Dr Nabila Jones and Dr Clare O’Donnell report from the ESCRS Congress that was held in Vienna in September

The 41st Congress of the European Society of Cataract & Refractive Surgeons (ESCRS) was held in the prestigious Messe Wien Exhibition and Congress Centre, Vienna – the hometown of ESCRS’s own president Professor Oliver Findl (pictured below, presenting an award at the opening ceremony) – from September 8-12.

With a phenomenal 14,000 delegates in attendance on a fabulous sunny weekend, this year was a conference with a difference.

Delegates were given the opportunity to experience near live surgery, an active arena to participate in lively debate, with audiences moving across the floor to join those speakers whose ideas they were in favour of, and to keep the momentum going delegates danced the night away at a wonderful Viennese Charity Ball.

As in previous years, delegates were also given unprecedented opportunities for learning and networking, including access to almost 400 free papers, dozens of wet labs and instructional courses, hundreds of posters, and video sessions. The vast exhibition area gave unrivalled opportunities to meet with industry partners and socialise with colleagues.

The ESCRS Education Committee purchased an eye simulator to provide to regions where doctors have limited access to hands-on training. The simulators move from country to country with access overseen by local societies. A customised ESCRS curriculum for cataract surgery training is being developed to be delivered in lengthy sessions with an instructor available to help trainees.

At the meeting, there were hundreds of industry colleagues and a tempting array of lunchtime industry symposia where attendees were provided with the opportunity to learn and lunch.

Sustainability continues to be a key focus of the society and the annual meeting. New innovations and those on the horizon shared at ESCRS included an online Cat pack tool for evaluating the environmental sustainability of customised cataract packs used by hospitals and surgical centres.

In the Sustainability Arena, some of the most renowned international surgeons were challenged with tough questions from the next generation of ophthalmologists about what is being done to improve sustainability in ophthalmology. ESCRS Mission Zero strives to reduce the carbon footprint of the ESCRS.

This included the aim to eliminate 90% of single use plastic, polystyrene and PVC from its operations. The Society encouraged delegates to choose climate friendly transport and use locally sourced food.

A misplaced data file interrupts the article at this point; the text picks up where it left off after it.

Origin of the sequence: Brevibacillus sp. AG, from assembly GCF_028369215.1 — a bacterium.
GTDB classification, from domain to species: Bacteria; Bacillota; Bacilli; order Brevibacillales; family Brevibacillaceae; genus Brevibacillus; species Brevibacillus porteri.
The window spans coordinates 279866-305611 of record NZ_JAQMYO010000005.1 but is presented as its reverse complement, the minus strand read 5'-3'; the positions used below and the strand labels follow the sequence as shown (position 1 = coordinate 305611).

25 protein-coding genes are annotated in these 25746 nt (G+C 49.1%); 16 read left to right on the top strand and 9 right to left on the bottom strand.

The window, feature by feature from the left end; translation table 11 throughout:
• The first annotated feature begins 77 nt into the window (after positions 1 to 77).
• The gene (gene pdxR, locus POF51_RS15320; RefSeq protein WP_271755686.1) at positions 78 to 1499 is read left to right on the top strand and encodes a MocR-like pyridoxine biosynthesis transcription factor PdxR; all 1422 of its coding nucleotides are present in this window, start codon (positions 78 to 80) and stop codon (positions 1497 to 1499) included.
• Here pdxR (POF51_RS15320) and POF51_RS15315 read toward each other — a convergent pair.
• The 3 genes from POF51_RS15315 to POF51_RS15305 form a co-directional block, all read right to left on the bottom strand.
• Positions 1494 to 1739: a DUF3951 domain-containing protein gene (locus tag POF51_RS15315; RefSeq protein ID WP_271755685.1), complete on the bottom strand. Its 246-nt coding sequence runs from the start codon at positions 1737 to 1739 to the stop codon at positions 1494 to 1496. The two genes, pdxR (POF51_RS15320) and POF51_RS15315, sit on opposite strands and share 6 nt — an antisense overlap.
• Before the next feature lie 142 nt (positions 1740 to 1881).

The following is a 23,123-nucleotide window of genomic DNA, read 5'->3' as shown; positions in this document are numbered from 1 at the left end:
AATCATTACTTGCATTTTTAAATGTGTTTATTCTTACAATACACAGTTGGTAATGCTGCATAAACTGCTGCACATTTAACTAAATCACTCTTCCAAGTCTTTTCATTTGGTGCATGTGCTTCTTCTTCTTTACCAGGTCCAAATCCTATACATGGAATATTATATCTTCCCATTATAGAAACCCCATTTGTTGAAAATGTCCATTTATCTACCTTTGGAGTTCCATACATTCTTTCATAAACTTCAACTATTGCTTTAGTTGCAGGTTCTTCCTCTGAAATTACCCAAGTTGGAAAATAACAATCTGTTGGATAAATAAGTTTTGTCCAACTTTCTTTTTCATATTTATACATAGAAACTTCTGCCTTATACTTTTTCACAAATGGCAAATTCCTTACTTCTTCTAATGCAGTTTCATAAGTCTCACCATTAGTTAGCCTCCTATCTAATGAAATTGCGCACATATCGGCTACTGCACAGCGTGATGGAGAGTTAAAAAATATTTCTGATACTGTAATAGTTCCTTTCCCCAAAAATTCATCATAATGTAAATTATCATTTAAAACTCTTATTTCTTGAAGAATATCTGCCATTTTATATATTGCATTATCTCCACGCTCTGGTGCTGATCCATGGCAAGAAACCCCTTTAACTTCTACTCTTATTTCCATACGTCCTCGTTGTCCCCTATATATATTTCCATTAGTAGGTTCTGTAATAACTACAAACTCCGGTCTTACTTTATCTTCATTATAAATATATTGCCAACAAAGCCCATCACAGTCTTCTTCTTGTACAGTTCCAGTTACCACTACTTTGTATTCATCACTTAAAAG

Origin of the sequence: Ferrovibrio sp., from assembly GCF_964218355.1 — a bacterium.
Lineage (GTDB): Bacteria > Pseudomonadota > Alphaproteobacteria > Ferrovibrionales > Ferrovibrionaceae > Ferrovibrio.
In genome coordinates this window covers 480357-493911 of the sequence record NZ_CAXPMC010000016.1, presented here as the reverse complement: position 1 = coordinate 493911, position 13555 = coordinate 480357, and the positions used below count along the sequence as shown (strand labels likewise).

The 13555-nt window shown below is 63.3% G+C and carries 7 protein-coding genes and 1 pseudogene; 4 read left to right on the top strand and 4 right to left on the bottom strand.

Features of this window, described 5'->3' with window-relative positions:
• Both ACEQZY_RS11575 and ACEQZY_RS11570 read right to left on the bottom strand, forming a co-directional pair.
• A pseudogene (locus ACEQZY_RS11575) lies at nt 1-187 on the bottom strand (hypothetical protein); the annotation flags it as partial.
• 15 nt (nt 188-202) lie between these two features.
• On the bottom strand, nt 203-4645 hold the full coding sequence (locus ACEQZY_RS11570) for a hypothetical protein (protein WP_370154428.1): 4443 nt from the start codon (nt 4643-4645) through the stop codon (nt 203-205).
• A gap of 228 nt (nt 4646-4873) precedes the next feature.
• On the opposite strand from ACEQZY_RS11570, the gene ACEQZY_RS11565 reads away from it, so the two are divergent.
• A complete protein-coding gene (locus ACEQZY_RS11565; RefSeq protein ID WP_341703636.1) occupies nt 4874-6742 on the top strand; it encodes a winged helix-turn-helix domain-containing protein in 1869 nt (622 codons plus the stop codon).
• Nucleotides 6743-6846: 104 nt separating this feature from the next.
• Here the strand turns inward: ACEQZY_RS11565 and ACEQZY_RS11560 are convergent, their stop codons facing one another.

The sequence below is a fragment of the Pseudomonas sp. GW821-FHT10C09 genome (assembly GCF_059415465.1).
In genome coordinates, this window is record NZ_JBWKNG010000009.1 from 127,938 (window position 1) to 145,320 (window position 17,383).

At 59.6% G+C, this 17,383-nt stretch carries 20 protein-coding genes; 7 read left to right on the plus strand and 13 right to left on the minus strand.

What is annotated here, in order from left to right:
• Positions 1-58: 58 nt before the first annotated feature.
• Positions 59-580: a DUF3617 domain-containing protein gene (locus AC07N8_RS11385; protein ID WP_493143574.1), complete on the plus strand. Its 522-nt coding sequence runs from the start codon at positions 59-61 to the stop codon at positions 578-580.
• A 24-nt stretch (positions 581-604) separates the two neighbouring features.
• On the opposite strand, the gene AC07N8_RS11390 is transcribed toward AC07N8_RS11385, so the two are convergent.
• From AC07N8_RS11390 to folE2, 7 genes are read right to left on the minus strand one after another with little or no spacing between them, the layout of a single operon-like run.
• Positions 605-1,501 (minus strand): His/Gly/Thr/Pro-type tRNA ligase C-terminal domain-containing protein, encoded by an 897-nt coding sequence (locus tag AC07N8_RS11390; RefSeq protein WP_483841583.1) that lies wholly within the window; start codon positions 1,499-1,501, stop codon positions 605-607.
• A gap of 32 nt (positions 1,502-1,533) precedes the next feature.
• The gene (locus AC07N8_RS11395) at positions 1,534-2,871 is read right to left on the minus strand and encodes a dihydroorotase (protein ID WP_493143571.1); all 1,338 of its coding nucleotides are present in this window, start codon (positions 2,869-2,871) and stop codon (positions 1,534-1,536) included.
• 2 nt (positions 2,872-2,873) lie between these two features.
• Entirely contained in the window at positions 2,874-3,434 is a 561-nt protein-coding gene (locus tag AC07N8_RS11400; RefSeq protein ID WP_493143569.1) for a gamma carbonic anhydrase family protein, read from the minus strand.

A dedicated session in the main symposium ‘Making our Surgery Greener’ (panel pictured below) chaired by Prof Findl included a sobering presentation by Prof Hugh Montgomery OBE (pictured right) who helped attendees understand the scale of the problem and urged everyone to be part of the solution, ‘if we decarbonise healthcare, we decarbonise the world.’

The meeting began with speciality day events on cornea and glaucoma. Topics included new developments in keratoconus and crosslinking and updates in lamellar surgery and the historical contribution of Vienna to glaucoma. Delegates also participated in wet labs including Lasik, suturing, and glaucoma viscocanalostomy.


MIGS vs SLT in the Arena

A passionate debate unfolded in the interactive arena with Karl ‘the Jackal’ Mercieca from Germany in one corner against Carlos ‘Jackhammer’ Traverso from Italy in the other. They battled it out over the superiority and efficacy of the two glaucoma techniques complementary to cataract surgery: MIGS (Minimally Invasive Glaucoma Surgery) and SLT (Slit Lamp Trabeculectomy).

Dr Taverso exclaimed: ‘There is no comparable risk when we look at SLT.’ He advised the IOP reduction seen in MIGS is better than SLT and being able to combine the technique with phacoemulsification means that it is convenient and cost-effective. He added the technique is versatile and not limited by ocular co-pathology or the need for open angles. ‘It’s truly personalised medicine for your glaucoma patients’ he concluded.

Dr Mercieca fought back, advising the cost of dual surgery (MIGs and phacoemulsification) was not financially viable. He retorted MIGS is ineffective with delayed results (up to six weeks post-surgery) and demonstrated severe risks including post-operative endophthalmitis.